This tradition dates back 2,500 years and holds a very important place in the hearts of many Chinese people. 清明節 is a day for Chinese people to celebrate the deep-rooted respect for their ancestors, and to ensure their ancestors have a peaceful after life. Traditions for this Chinese holiday include burning paper money, offering foods at the tomb, and cleaning/washing the tomb. This holiday is an important part of Chinese culture and allows the living to honor their ancestors through grave cleaning and prayers.
4. 端午節/端午节 (duān wǔ jié) Dragon Boat Festival
This 2000-year-old Chinese summer festival is rooted in folklore and superstition. It is said that the 5th day of the 5th Lunar month harbors bad luck, hence the start of the 端午節. Folklore also say that the festival begun after the poet 屈原 (qū yuán 340-278 BCE) drowned himself in the MiLuo River. Festivities often include a dragon boat race, chowing down on 粽子 (zòng zi), and spending time with friends and family. For more in-depth knowledge on the Dragon Boat Festival, check out this guide.
5.七夕節/七夕节 (qī xì jié) Chinese Valentine's Day
Falling on the 7th day of the 7th Lunar month, this holiday also holds important cultural folklore meaning. Chinese people have often worshipped the stars, and celebrating 七夕節 is no different for young women and girls. The love story of the Weaver Girl 織女(zhī nǚ) and Cowherd 牛郎 (niú láng) inspired this holiday, and has come to represent a day of love. Traditional festivities on Chinese Valentine's Day include exchanging gifts with your romantic partner, eating 七夕 pastries, and praying to 織女 for fertility, a happy marriage, or intelligence.
6. 中秋節/中秋节 (zhōng qiū jié) Mid-Autumn Festival a.k.a. Moon Festival
The Mid-Autumn Festival is an important holiday observed by many Chinese people across the globe. Quite similar to the United States' Thanksgiving holiday, the Moon Festival gathers family and friends around to celebrate over a good meal. The Moon Festival has a 3,000 year old history, falling on the 15th day of the 8th lunar month.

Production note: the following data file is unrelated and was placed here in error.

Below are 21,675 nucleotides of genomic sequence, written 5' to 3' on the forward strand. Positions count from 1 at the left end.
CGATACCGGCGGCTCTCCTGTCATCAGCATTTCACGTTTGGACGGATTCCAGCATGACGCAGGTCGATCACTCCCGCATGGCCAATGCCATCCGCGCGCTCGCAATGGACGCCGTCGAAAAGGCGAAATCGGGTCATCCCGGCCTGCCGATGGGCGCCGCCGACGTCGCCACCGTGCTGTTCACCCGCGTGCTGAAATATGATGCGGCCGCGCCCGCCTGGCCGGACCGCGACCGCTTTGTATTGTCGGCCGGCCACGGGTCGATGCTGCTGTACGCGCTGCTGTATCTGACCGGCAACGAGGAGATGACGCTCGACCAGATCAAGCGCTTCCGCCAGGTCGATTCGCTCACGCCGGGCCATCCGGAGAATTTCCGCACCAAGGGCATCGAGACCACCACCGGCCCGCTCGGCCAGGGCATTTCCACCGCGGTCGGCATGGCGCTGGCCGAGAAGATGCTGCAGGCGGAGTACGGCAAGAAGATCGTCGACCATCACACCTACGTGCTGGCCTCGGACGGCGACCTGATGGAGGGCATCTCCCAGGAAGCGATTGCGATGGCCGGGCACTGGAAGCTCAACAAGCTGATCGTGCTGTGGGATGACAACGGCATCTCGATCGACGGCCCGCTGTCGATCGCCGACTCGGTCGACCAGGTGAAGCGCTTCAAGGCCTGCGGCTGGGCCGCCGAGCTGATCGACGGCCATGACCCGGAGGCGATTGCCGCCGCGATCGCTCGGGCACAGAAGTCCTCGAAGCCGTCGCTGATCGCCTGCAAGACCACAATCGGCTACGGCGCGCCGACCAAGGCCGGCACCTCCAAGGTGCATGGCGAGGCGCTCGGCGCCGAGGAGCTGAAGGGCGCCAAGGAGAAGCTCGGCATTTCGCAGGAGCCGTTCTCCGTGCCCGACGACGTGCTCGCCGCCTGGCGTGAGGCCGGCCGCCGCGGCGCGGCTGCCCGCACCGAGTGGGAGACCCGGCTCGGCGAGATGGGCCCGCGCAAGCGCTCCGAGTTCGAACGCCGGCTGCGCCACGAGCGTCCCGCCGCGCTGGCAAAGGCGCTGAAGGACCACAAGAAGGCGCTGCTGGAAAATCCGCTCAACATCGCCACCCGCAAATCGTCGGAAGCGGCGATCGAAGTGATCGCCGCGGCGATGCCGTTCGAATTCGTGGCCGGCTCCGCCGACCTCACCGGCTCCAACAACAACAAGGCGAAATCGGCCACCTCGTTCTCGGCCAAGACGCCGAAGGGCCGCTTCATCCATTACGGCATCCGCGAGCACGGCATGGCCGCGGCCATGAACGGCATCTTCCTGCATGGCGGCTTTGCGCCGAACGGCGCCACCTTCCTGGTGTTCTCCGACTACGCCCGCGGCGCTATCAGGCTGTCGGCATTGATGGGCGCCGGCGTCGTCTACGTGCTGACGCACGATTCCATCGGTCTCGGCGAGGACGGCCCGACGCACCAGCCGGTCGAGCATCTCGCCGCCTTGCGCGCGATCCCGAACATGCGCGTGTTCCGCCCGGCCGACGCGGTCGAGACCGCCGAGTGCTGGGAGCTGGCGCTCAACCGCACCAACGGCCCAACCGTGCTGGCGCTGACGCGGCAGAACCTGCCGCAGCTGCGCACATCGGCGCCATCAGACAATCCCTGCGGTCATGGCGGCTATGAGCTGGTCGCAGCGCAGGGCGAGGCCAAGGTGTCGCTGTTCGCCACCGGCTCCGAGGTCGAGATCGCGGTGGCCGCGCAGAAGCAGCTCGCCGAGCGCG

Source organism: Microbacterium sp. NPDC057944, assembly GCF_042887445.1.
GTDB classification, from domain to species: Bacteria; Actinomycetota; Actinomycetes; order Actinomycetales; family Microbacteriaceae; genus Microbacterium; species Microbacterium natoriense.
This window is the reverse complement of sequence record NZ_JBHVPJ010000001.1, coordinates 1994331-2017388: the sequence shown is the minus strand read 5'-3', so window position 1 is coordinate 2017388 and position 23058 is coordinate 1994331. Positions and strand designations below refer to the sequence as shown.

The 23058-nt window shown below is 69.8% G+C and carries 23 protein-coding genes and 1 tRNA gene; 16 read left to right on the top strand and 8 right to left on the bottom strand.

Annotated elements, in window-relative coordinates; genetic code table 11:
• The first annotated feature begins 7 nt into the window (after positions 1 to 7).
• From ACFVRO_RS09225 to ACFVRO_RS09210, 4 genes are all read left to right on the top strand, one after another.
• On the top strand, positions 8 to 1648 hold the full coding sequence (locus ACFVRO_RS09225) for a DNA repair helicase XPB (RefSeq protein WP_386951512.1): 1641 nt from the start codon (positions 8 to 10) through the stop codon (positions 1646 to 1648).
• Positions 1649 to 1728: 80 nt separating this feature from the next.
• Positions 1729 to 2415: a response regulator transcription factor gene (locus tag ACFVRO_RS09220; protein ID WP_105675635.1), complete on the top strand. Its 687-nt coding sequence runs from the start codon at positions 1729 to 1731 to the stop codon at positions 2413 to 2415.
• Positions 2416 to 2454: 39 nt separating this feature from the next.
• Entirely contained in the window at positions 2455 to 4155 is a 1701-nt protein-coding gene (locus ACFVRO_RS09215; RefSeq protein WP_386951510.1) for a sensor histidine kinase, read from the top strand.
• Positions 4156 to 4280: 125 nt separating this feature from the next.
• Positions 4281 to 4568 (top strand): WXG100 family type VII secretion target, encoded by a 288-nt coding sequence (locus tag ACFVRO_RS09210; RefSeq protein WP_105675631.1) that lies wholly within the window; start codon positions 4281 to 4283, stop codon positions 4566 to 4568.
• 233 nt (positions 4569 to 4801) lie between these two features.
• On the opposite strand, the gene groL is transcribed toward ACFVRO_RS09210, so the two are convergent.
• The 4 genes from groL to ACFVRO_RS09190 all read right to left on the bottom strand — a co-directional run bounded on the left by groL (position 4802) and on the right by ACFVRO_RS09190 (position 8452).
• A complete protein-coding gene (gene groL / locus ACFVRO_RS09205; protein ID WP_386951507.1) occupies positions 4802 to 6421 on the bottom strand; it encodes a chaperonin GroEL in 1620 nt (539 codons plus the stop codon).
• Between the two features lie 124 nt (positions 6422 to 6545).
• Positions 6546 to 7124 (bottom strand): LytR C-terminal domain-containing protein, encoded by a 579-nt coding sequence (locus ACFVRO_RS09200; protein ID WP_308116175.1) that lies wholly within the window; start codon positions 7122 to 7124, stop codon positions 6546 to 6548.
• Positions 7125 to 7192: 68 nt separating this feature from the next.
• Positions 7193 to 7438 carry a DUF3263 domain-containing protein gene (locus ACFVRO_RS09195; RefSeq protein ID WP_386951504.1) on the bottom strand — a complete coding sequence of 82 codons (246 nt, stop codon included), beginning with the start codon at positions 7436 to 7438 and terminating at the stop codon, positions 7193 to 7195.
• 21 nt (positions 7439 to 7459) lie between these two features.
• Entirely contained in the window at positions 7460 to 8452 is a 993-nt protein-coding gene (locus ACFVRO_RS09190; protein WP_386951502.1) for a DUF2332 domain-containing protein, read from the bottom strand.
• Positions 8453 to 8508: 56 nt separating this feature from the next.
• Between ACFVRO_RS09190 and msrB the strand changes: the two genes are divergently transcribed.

Autumn time often signifies harvest and abundance, so people come together to pray for an auspicious season. This important Chinese holiday has many traditions and folklore surrounding its origins. During the Mid-Autumn Festival, lanterns are sometimes lit and released to send good thoughts and wishes. However, the most notable activity during this festival is to eat mooncakes, or 月餅 (yuè bǐng). Mooncakes come in a variety of flavors, like lotus-seed paste or red bean. It is customary to gift friends mooncake sets, too.
7. 冬至 (dōng zhì) Winter Solstice
The last holiday of the year that is observed is the Winter Solstice. This particular day of celebration is observed by plenty of cultures around the world, China being one of them. Winter solstice signifies the shortest day and longest night of the year. During this time, people in China gather to eat traditional dumplings 餃子 (jiǎo zi) or glutinous rice balls 湯圓(tāng yuán). Some locals also opt to eat wontons 餛飩 (hún tún) on this Chinese holiday.
China's Major Holidays Are Fun to Know
Participating in China's holiday celebrations as a Mandarin learner is a great way to immerse yourself within the culture. China's vast traditions are fun to learn and allow you to connect with natives in a different setting. Whether you're celebrating with friends or reconnecting with your ancestral roots, learning and practicing some key Chinese phrases on Speechling can make you feel better integrated. If you're completely new to learning Mandarin, check out this guide on the different ways to say hello in Chinese!